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Website Performance: The Highs and Lows of the 2016 Election

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Website Performance: The Highs and Lows of the 2016 Election

The 2016 U.S. Presidential election has ended! Website performance for the historic election is analyzed in this article by Kameerath Kareem.

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The marathon of a presidential election has finally come to an end. The online world has played a crucial role in building the campaigns of each candidate – media websites and other social platforms were widely used by both Donald Trump and Hillary Clinton to reach out to their supporters and to help voters decide whom to give their vote to. As the election day drew nearer, we were tracking the website performance of each candidate along with the major media websites. In this article, we analyze how these websites fared this week during the elections.

News and Media

We have been tracking the major news and media sites during the election season. Most of these websites managed to serve updated content during election day without any downtime. The election results were updated in real time on all major media websites; election day concluded with these sites live streaming videos of the victory speech followed by reactions from the US and across the world. There was a huge influx of data around this time as the media tried to add every bit of information to their websites. Let us look at the data Catchpoint has collected over the last couple of days.


Bloomberg, Huffington Post, and USA Today maintained uniform performance throughout the week. These websites managed to keep all the performance metrics in check and did not display any drastic changes to the website load time or availability.

There were a couple of interesting dips in performance for a few sites, these included The Wall Street Journal, New York Times, CNN, and Reuters. The websites experienced heavy traffic as election day progressed, the document load times were unusually high and it continued to spike on the 8th and 9th of November. This is understandable as there was a huge influx of data right after Super Tuesday.

The downward performance trend continued into the next day (the 10th of November). Public interest around the election results and the transition process had peaked. The meeting between the president-elect Donald Trump and President Obama generated even more traffic on the sites and the media continued to upload fresh and updated content to the websites.

Performance Impact in Numbers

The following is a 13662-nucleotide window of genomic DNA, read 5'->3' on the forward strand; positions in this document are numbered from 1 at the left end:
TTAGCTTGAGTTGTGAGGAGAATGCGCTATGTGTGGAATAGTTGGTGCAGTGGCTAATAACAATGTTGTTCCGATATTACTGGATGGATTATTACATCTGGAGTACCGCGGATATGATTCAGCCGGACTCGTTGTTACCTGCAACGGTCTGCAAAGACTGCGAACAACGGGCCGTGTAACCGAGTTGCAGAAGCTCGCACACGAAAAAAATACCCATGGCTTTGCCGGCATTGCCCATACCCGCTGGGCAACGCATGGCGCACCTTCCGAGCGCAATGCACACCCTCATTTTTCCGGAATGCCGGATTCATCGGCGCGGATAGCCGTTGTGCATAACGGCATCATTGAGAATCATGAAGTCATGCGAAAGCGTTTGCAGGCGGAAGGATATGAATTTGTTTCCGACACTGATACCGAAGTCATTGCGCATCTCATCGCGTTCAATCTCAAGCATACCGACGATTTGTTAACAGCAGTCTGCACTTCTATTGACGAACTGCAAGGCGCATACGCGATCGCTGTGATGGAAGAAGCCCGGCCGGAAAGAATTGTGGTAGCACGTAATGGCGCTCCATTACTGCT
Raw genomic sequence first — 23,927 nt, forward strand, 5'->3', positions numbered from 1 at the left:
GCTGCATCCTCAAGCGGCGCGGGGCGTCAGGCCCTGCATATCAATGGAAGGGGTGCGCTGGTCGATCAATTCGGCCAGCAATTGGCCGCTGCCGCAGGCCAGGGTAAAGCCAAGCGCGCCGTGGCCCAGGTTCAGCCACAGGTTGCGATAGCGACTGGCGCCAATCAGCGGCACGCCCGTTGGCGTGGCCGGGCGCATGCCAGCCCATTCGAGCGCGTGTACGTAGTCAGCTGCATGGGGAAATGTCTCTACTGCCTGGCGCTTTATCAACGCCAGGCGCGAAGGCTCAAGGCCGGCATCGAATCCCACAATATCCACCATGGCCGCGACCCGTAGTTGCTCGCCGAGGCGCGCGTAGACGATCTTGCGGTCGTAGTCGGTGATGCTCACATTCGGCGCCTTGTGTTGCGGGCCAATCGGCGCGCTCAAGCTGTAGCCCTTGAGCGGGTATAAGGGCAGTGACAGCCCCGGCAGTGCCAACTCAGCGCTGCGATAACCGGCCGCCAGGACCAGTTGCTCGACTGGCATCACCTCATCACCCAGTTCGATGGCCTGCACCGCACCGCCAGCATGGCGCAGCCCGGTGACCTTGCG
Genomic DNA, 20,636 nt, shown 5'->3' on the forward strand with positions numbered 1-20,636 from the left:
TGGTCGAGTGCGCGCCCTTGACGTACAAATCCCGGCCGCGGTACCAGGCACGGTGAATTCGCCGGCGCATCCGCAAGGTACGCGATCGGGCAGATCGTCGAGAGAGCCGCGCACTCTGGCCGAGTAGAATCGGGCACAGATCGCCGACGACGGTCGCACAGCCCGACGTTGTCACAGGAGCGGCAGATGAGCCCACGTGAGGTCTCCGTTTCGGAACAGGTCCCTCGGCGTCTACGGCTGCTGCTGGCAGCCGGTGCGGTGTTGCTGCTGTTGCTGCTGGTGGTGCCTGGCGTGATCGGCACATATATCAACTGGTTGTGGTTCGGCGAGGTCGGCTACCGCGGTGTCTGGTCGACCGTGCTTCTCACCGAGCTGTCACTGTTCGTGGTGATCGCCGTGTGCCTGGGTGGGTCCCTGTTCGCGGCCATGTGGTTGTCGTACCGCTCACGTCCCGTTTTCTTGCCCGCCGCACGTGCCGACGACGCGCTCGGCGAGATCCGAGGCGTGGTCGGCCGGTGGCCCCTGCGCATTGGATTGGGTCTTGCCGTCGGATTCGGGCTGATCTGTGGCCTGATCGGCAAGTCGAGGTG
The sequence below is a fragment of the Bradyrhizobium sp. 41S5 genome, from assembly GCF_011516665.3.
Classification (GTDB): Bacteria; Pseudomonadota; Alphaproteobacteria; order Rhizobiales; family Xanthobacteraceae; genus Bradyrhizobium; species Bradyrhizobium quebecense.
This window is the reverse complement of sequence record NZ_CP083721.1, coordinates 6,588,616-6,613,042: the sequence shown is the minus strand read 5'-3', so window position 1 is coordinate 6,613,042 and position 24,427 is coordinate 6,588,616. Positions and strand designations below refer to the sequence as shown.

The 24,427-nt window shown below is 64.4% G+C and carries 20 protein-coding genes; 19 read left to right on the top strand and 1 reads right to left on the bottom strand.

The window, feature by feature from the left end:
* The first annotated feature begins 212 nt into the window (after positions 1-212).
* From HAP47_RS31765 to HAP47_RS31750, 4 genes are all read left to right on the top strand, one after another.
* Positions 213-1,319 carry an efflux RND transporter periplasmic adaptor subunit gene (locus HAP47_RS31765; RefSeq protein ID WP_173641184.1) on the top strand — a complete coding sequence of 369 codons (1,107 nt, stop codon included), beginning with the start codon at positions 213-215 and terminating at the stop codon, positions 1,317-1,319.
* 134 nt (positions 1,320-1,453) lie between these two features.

The Wall Street Journal website displayed a gradual spike in page load time on the 8th of November, the performance degraded as election day progressed and the document load time increased from 6.5 seconds to 26 seconds. This was due to an increase in the number of scripts added to the site to display live election results along with new images and third party components. In addition to this:

  • The web page size went from 3.23 MB to 6.83 MB.
  • The number of requests made by the page doubled from 204 to 485 requests.

Here is a comparison of the data from 7th and 9th of November. We can see how all the changes on the site reflected in its performance.




Reuters showed a similar spike in load time as well as total downloaded bytes between the 8th and 10th.


The New York Times and CNN displayed high load times throughout election day and continued to inch upwards for the rest of the week. The page was loading several scripts and images to display real-time updates about the election which pushed the document complete time higher than the industry standard of two to three seconds.



Let's move on to the websites of the candidates. These sites averaged below 3.5 MB in size with 100% availability. There were no major outages or downtime on the sites throughout this month; Donald Trump’s website was the faster website with a document complete time of 3.2 seconds.



When we compare the data from November 8th, we can see a slight degradation in the performance of the Donald Trump website. The homepage banners were changed to announce the election results and the image added to the page size which in turn added to the document complete time.

On the other hand, the Hillary Clinton website had temporarily removed the video that was on the homepage during election day; this cut down the page size and the document complete time, making the page load faster.

Overall, the media and news sites dedicated a good portion of the website content to cover the election. The performance was uniform across most sites except for a couple of sites that slowed down in the last couple of days.

For the full details of this performance analysis, download our US Election Media benchmark report.

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web performance ,performance ,2016 election

Published at DZone with permission of Mehdi Daoudi, DZone MVB. See the original article here.

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